After the opening ceremonies were put to rest, the former Chairman for the UUT Oversight Committee, Dave Hinton, stepped up to the public podium to read some figures related to the water rate increases being flogged by City Hall. There has been much conversation about this in town, and many people are frankly quite upset that their water rates are not only going up, but apparently at a very stiff rate. And with little useful information coming out of either City Hall or from the City Council, rumors have begun to circulate about what this might mean, especially for that portion of the community living on fixed incomes and tight budgets.
If you missed Dave's brief moments at the podium, you can view his talk by clicking here.
What Dave Hinton did is what he always does when the figures don't look right. A CPA in his professional life, he sat down with his calculator and worked out the math. And he came up with what are figures that nobody working in an official capacity at City Hall has yet to share with us. Which is rather disturbing when you consider that they're asking people to turn over their money for reasons that remain for the most part unclear.
Here are some of the points Dave made:
Collections for UUT in '08/'09 came to $255,913. The rate was 8%.
Total of all combined water bills = $3,198,912
At the proposed 5 year 40% increase that comes to $4,478,477
Our current rate is 10%.
Increase in UUT $191,934 = $447,848 collected
This represents an increase for water over two years earlier of 75%
Assuming the UUT rate goes to 12% - $537,417 would be the amount collected
Increase over '08/'09 would be $281,541
Increase in UUT collected would be 110%
Assuming the rate goes to 12% the water increase would represent a 15% increase in collection for the entire UUT over the amount collected in '08/'09.
You see, one of the big problems with the water rate hike is that it isn't just a water rate hike. It is also at very large increase in our Utility User Tax rates as well. Making the whole thing a kind of double whammy. And nobody from the City felt the need to mention this. Rather we're being given a kind of bum's rush with arcane mailings and threats of losing our water service to ominous and unidentified disasters if we don't comply. You know, scare the kids stuff.
The appeal Dave Hinton made to the City Council was on the issue of trust. While the UUT increase voted in a few years back sunsets in 2014, the water rate hike apparently does not. And if people wake up to the fact that this isn't just a water rate hike, but also a backdoor tax hike as well, and very steep ones at that, they are going to feel burned. And not likely to trust the City in 2014 when they're told that they simply must vote the UUT rates back to where they are now.
Unlike the UUT, there is not a sunset for the water rate increase. What does the City plan to do with the extra water rate increase?
As to the water meter charge, residents are effectively getting double whacked. First they pay extra for the larger connection ostensibly because they use more water. But then the water rates are also graduated for higher usage.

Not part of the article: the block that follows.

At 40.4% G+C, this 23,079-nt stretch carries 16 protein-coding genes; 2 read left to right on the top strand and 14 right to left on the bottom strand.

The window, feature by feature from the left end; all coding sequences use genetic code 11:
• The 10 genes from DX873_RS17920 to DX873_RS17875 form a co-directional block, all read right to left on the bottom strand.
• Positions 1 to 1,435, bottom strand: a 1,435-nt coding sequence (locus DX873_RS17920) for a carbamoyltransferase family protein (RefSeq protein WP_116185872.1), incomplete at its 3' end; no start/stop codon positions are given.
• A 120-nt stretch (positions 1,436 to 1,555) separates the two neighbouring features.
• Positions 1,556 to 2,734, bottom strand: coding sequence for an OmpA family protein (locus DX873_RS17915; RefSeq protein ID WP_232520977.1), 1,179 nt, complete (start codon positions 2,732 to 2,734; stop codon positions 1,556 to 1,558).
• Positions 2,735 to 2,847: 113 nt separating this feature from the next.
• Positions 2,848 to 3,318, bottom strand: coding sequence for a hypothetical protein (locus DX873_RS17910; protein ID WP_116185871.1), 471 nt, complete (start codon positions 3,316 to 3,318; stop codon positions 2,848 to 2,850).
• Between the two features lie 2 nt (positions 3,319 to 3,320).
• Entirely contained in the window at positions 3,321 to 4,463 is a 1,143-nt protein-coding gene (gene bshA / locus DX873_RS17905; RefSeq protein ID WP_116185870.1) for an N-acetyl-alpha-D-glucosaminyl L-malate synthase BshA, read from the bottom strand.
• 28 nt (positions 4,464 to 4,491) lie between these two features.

What was the purpose of the consultant? Why couldn't someone in City government do the calculations and saved the fee?
Now if you take take Dave's math to its logical conclusion, we're talking nearly $6 million dollars over the course of the next 5 years. And if you go to the City of Sierra Madre website and read the literature there, you will see that our money will be matched with a Federal grant to the tune of an additional $10 million dollars. Which means that through the water rate increase, the backdoor tax hike on our UUT, plus that kind gift from the Feds (watch out for the attached strings!), we're approaching a figure of around $16 million dollars to repair some old pipes.
Which, unless these new pipes are made from platinum, raises some serious questions. As Dave asked, what does the city plan to do with the extra water revenues after the planned expenditures are completed?
To which I would add, what are those planned expenditures in the first place? Just exactly how many pipes, and holes to put them in, do you get for that kind of money?
The only conclusion I can draw is that this money is to be used for some fairly massive (for Sierra Madre) water infrastructure revamping. Something on a scale that would more than accommodate substantial new development here. What else could it be for? If the figure was, let's say, a couple of million bucks, then the pipe repair story being flogged by Bruce Inman and the rest of the downtown choir just might work. But $16 million dollars? Why so much? And why the burning need now?
Students of body language would have enjoyed watching the considerable buttock shifting exhibited by several figures at the City Council's moon shaped meeting table when MaryAnn MacGillivray expressed her wish to agendize the meaty topic of just how Prop 218 is being applied in this matter. And when she mentioned that the way Prop 218 is applied to a water rate hike is decidedly different from how it would be applied to a tax hike, well, the seat shifting took on a near disco intensity.
Keep those cards and letters coming. They're feeling you.